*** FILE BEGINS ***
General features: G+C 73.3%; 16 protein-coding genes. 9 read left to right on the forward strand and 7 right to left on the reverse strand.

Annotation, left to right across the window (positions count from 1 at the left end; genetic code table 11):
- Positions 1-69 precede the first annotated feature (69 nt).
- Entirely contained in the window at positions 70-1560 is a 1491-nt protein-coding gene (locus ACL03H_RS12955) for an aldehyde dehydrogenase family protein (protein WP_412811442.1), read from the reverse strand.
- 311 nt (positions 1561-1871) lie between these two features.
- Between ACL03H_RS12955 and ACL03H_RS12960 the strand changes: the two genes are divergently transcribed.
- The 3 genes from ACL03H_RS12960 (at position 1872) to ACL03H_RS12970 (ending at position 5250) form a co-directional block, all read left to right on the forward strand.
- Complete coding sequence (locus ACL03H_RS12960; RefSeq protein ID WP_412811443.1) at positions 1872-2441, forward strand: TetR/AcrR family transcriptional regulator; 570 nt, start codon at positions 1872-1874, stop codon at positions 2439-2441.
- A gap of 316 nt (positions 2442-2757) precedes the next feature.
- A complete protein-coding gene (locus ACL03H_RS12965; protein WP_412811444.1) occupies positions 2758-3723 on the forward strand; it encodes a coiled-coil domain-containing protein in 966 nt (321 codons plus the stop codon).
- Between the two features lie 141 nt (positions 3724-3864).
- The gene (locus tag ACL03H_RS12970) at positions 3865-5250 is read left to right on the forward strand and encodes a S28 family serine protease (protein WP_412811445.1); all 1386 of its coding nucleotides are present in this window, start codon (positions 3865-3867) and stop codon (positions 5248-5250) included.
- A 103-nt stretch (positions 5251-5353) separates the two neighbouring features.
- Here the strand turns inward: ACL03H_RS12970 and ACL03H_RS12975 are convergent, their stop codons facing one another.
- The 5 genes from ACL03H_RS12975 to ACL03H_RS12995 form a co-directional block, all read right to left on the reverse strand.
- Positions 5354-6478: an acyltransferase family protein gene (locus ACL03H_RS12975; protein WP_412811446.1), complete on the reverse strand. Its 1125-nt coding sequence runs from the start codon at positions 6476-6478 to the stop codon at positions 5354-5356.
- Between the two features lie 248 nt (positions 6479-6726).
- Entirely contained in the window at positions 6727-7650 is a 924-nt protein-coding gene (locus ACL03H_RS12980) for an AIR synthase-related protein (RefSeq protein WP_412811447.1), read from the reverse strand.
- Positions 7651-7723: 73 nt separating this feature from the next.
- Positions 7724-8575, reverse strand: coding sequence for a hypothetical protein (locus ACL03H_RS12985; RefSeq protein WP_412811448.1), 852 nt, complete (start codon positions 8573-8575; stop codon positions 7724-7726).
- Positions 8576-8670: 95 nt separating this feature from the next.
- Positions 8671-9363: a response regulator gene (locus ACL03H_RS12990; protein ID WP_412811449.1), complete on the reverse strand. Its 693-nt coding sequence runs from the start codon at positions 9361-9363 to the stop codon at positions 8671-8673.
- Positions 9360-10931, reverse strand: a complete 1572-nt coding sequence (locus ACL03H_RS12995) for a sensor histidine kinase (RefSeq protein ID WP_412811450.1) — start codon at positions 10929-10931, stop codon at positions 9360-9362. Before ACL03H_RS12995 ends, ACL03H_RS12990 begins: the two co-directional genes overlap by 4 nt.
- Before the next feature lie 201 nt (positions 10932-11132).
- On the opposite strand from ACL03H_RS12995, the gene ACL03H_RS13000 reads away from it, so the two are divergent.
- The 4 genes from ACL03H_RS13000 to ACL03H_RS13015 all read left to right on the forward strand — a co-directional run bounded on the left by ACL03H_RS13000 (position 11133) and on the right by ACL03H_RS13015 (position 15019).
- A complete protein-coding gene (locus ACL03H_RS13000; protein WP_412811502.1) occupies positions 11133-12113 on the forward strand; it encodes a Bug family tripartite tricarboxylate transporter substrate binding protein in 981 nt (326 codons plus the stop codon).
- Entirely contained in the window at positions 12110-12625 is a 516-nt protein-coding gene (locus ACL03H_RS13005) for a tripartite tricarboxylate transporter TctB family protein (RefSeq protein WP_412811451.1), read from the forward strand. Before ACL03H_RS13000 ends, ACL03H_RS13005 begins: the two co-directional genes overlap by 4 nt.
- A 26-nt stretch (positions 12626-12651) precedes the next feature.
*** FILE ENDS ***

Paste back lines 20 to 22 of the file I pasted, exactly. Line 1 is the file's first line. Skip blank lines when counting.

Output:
- Positions 7724-8575, reverse strand: coding sequence for a hypothetical protein (locus ACL03H_RS12985; RefSeq protein WP_412811448.1), 852 nt, complete (start codon positions 8573-8575; stop codon positions 7724-7726).
- Positions 8576-8670: 95 nt separating this feature from the next.
- Positions 8671-9363: a response regulator gene (locus ACL03H_RS12990; protein ID WP_412811449.1), complete on the reverse strand. Its 693-nt coding sequence runs from the start codon at positions 9361-9363 to the stop codon at positions 8671-8673.